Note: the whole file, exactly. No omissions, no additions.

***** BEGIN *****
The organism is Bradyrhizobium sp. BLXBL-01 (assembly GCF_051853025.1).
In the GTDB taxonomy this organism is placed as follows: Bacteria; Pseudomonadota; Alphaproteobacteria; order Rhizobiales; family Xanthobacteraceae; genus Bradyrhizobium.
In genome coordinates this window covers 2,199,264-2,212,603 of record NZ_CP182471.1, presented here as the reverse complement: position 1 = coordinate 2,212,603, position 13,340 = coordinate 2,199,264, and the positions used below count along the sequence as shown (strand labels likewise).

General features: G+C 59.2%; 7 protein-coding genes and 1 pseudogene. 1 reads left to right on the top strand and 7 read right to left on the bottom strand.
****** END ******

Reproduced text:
The organism is Bradyrhizobium sp. BLXBL-01 (assembly GCF_051853025.1).
In the GTDB taxonomy this organism is placed as follows: Bacteria; Pseudomonadota; Alphaproteobacteria; order Rhizobiales; family Xanthobacteraceae; genus Bradyrhizobium.
In genome coordinates this window covers 2,199,264-2,212,603 of record NZ_CP182471.1, presented here as the reverse complement: position 1 = coordinate 2,212,603, position 13,340 = coordinate 2,199,264, and the positions used below count along the sequence as shown (strand labels likewise).

General features: G+C 59.2%; 7 protein-coding genes and 1 pseudogene. 1 reads left to right on the top strand and 7 read right to left on the bottom strand.